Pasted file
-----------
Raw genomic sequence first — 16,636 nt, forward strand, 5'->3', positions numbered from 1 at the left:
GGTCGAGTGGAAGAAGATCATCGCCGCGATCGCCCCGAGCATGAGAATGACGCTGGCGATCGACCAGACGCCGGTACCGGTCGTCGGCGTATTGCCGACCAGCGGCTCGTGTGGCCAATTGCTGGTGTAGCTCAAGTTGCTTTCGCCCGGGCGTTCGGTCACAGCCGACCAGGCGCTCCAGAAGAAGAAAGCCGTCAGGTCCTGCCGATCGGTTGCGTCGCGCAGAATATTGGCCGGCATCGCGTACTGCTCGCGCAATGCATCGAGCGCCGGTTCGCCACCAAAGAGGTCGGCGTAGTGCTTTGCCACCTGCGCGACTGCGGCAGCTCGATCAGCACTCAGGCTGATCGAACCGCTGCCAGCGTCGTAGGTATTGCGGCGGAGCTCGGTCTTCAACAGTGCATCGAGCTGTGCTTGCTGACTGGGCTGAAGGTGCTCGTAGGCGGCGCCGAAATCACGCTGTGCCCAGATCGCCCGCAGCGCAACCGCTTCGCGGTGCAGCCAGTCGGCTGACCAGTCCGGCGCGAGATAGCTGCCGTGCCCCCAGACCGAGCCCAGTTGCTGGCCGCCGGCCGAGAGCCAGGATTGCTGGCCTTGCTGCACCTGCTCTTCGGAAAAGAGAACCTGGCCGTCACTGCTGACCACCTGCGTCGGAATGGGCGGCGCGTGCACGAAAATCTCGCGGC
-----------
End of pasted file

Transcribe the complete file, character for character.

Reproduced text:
Raw genomic sequence first — 16,636 nt, forward strand, 5'->3', positions numbered from 1 at the left:
GGTCGAGTGGAAGAAGATCATCGCCGCGATCGCCCCGAGCATGAGAATGACGCTGGCGATCGACCAGACGCCGGTACCGGTCGTCGGCGTATTGCCGACCAGCGGCTCGTGTGGCCAATTGCTGGTGTAGCTCAAGTTGCTTTCGCCCGGGCGTTCGGTCACAGCCGACCAGGCGCTCCAGAAGAAGAAAGCCGTCAGGTCCTGCCGATCGGTTGCGTCGCGCAGAATATTGGCCGGCATCGCGTACTGCTCGCGCAATGCATCGAGCGCCGGTTCGCCACCAAAGAGGTCGGCGTAGTGCTTTGCCACCTGCGCGACTGCGGCAGCTCGATCAGCACTCAGGCTGATCGAACCGCTGCCAGCGTCGTAGGTATTGCGGCGGAGCTCGGTCTTCAACAGTGCATCGAGCTGTGCTTGCTGACTGGGCTGAAGGTGCTCGTAGGCGGCGCCGAAATCACGCTGTGCCCAGATCGCCCGCAGCGCAACCGCTTCGCGGTGCAGCCAGTCGGCTGACCAGTCCGGCGCGAGATAGCTGCCGTGCCCCCAGACCGAGCCCAGTTGCTGGCCGCCGGCCGAGAGCCAGGATTGCTGGCCTTGCTGCACCTGCTCTTCGGAAAAGAGAACCTGGCCGTCACTGCTGACCACCTGCGTCGGAATGGGCGGCGCGTGCACGAAAATCTCGCGGC